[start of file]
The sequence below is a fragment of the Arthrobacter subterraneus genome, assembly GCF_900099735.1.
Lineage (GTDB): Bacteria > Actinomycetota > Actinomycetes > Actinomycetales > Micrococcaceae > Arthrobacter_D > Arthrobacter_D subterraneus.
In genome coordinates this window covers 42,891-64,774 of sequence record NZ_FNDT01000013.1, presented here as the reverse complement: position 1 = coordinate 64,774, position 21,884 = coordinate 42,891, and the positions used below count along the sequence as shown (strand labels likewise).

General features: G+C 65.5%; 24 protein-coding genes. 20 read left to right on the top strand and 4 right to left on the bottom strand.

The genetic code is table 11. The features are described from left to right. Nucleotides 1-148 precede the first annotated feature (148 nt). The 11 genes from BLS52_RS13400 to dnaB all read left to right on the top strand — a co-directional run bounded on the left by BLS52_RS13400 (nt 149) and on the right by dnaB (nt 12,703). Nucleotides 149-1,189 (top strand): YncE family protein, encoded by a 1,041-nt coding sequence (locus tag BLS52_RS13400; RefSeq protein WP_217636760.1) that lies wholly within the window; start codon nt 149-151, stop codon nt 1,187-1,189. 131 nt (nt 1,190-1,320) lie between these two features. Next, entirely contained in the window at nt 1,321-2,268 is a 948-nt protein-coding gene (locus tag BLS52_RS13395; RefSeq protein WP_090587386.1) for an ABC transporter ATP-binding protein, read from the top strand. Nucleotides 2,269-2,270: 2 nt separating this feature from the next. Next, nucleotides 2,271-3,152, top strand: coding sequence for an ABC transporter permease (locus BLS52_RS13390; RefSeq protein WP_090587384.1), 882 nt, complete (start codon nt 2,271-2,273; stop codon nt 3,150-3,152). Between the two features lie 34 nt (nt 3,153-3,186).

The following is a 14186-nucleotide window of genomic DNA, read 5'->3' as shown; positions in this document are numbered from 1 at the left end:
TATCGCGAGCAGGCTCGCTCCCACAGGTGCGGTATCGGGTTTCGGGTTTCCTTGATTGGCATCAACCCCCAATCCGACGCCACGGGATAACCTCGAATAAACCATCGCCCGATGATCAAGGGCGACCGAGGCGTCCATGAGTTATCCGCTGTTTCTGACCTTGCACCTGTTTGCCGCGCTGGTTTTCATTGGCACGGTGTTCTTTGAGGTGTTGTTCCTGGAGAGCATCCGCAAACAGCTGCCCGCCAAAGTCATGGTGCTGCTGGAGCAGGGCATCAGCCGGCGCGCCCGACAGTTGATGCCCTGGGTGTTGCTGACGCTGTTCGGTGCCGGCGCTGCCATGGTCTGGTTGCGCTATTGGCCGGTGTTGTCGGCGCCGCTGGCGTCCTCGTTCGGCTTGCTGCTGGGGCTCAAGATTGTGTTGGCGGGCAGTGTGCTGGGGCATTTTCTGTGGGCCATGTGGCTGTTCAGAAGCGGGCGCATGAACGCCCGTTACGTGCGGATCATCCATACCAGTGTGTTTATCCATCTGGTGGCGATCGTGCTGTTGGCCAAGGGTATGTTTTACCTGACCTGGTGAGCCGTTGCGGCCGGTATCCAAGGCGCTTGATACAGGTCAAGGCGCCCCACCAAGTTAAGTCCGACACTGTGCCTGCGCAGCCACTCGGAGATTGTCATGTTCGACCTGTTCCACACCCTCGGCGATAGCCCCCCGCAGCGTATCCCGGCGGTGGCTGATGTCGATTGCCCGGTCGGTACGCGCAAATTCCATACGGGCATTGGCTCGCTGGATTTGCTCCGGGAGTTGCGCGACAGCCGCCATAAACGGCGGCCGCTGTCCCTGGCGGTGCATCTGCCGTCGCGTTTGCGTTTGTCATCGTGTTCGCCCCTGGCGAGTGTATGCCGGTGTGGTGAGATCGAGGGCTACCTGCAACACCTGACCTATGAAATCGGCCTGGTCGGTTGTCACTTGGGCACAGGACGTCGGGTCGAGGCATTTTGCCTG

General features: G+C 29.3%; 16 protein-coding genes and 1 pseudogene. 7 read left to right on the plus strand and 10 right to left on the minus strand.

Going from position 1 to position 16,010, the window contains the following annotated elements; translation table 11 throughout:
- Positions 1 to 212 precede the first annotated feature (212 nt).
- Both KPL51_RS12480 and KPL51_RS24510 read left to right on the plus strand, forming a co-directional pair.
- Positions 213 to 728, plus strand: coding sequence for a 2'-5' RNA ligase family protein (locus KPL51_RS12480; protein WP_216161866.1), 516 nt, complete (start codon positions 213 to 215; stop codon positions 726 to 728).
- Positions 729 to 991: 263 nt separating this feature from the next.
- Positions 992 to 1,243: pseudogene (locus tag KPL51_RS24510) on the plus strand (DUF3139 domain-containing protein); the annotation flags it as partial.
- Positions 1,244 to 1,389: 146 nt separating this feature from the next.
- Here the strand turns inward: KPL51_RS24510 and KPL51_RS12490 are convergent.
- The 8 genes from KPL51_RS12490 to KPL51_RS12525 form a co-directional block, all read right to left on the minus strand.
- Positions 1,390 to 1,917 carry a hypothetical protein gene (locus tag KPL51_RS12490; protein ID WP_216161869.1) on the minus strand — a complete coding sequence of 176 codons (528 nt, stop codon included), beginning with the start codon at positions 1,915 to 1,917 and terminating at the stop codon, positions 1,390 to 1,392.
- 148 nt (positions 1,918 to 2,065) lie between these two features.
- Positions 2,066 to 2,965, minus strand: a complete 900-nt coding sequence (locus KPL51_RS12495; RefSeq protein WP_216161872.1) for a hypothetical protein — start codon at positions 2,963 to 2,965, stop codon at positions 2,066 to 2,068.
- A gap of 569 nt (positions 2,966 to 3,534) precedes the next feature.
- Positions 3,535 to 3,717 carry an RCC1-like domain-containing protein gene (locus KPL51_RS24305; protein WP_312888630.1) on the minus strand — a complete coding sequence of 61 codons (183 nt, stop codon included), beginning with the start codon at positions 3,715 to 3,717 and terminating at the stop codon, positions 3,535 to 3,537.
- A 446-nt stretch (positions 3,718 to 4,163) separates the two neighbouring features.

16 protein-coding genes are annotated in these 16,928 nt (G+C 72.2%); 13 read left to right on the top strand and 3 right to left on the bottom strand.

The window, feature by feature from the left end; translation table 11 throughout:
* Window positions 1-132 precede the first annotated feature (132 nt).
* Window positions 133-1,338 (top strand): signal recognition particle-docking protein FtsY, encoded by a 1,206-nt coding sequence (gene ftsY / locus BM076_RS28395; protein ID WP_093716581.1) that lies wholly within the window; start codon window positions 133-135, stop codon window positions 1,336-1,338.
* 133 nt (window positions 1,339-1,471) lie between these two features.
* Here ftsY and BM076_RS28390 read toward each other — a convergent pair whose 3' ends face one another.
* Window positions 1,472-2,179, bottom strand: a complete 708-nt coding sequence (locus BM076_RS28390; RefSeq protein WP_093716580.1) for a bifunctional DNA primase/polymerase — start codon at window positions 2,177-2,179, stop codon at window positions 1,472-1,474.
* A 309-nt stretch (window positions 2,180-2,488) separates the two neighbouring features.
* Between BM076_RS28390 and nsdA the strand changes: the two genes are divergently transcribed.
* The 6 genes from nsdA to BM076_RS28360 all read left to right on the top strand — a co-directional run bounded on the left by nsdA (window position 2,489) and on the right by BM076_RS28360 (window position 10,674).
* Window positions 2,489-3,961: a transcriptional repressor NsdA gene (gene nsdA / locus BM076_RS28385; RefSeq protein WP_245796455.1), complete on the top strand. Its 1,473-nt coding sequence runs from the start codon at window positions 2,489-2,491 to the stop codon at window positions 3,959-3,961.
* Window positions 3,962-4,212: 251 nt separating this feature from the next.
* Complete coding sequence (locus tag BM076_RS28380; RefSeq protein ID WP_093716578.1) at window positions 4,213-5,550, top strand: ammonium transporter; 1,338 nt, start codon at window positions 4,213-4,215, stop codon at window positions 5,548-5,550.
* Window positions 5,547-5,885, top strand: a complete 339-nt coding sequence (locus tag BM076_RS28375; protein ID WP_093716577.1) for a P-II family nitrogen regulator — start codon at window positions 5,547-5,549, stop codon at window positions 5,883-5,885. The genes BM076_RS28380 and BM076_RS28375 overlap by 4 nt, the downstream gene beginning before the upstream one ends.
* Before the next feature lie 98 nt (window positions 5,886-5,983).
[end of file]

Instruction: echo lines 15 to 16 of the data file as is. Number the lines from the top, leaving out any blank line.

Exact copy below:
- Positions 1,244 to 1,389: 146 nt separating this feature from the next.
- Here the strand turns inward: KPL51_RS24510 and KPL51_RS12490 are convergent.